Perspectives on Learned Helplessness

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Learned helplessness is primarily linked with the work of Martin E. P. Seligman's theory of learned helplessness (LHT). Seligman identified LHT to occur when a person; or animal believes that outcomes are independent of their actions'. In other words, individuals or animals feel that they are powerless in a given situation, and don't have the power to make a difference.

Although this theory was initially tested on dogs, Seligman argued that LHT is an important feature of human experience, especially for those who are socially, economically and politically disadvantaged. It may be for example that learning to be helpless can be closely related to the phenomenon of institutionalisation, whereby people who have been in long-stay hospitals and residential units appear to lose their individuality and the capacity for self-direction. This may occur because a majority of people in institutions have very limited ability to control their own lives. Whatever they do, however they are, their life is still pretty much determined by the routines and demands of the institution.'

As it can be seen, personal control will be a critical factor in the well-being of an individual facing long-term care. If they feel that whatever they do will have little effect on what happens to them, they may eventually give up and diminish their sense of personal control, hence learn to be helpless. The effect of this for example could be an elderly person ending up in a residential or nursing care setting, and as a result others within those institutions may place themselves in the position where they will feel it is their duty to make decisions on that elderly persons behalf. As a result of this loss of personal control, an elderly person's physical and mental health may decrease at a faster pace than it would if they had retained their sense of control.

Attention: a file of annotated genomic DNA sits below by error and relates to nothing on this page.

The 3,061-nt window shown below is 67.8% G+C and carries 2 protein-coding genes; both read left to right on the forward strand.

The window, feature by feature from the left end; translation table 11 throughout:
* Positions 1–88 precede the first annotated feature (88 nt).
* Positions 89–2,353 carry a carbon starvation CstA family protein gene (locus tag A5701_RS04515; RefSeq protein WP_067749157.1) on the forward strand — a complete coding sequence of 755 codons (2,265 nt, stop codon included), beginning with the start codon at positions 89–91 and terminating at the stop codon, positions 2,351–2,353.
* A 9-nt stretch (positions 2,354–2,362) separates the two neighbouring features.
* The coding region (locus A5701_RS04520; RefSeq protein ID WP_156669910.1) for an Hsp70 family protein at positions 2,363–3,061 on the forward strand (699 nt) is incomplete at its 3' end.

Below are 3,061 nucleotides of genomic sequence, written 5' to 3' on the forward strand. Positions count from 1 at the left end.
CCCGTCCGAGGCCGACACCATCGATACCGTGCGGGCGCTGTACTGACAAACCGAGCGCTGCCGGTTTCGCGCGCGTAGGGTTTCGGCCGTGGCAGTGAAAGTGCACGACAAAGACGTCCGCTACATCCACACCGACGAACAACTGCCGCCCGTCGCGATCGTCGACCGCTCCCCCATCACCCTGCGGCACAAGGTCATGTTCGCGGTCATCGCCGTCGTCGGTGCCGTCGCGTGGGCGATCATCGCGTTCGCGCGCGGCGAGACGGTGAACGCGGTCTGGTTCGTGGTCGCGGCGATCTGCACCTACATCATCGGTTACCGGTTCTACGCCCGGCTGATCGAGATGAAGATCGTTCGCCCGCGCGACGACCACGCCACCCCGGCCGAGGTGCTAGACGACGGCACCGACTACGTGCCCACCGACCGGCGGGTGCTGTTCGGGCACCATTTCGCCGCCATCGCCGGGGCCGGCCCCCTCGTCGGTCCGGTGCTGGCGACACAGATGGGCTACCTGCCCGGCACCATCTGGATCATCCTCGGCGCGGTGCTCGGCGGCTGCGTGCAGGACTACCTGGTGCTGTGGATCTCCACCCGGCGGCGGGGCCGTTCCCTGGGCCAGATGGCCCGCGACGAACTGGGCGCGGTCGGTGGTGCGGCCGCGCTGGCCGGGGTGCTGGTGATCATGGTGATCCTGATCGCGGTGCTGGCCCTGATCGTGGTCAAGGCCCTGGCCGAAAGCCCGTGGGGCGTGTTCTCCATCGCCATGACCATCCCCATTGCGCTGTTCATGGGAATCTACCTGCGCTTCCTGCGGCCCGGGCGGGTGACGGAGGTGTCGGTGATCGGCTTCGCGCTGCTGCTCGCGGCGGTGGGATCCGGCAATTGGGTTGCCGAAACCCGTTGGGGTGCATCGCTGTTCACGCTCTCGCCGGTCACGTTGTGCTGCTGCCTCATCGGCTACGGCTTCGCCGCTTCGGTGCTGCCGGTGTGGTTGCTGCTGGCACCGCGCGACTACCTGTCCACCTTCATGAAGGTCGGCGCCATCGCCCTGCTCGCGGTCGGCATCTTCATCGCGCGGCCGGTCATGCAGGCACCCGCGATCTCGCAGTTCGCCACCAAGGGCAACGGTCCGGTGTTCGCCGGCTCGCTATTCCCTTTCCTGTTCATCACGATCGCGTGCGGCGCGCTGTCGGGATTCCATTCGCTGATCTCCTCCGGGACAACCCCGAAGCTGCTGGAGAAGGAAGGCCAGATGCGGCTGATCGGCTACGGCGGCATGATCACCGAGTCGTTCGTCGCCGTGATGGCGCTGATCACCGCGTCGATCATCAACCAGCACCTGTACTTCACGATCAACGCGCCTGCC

Although Seligman's theory coincides with the institutionalisation effect discussed above, it must be noted here that LHT is not just applicable in nursing and residential settings; it can also apply in any given scenario where an individual may feel socially, economically or politically disadvantaged. This makes LHT very much subjective in nature, and regardless of whether or not that individual is at a disadvantage, they may learn to be helpless based on their internal perception.

Seligman goes on to consider LHT in relation to depression, which he considered to be a state characterised by a lack of affect and feeling.' He felt that depressed people became that way because they learned to be helpless, and felt that whatever they did, they would remain depressed. Furthermore, during the course of their lives, they would learn that they have no control.

As it can be seen, learned helplessness can be used as an explanation for a number of things, however years later after Seligman's theory; researchers began to find exceptions, of people who did not get depressed, even after many bad life experiences. Seligman discovered that a depressed person thought about bad events in more pessimistic ways than a non-depressed person. He called this an explanatory style' of thinking. For example a depressed/ pessimistic person who lost a 100m sprint would explain them losing it by considering factors such as they were slow', unlucky', that they didn't have time to prepare for the race'. As can be seen, these types of individuals base failure around themselves being at the centre, e.g. I failed'. On the other hand an individual who is more optimistic would base any potential failure on someone or something else. For example, they would use explanations such as the other runners false started', or the race was fixed as the other runners had been training with professional athletes and coaches'. Furthermore, this negative thinking also applies when considering the outcome of a good event, where depressive would say I was lucky during the race', discounting their ability. The optimist on the other hand would say something more encouraging such as I was the fastest', the best'.

These explanatory styles', are often learnt from those close to us through observing their behaviour, and as an individual can learn to be helpless, they can also learn to be optimistic. This can overcome depression by learning new explanatory styles'. Cognitive therapy can assist with challenging pessimism, as it can challenge the client's beliefs and explanations of certain life's events. If you feel depressed because you lost a race, or failed your driving test, or anything else, potential negative thoughts can be disputed and challenged so that a more optimistic and positive way of thinking can be learned.

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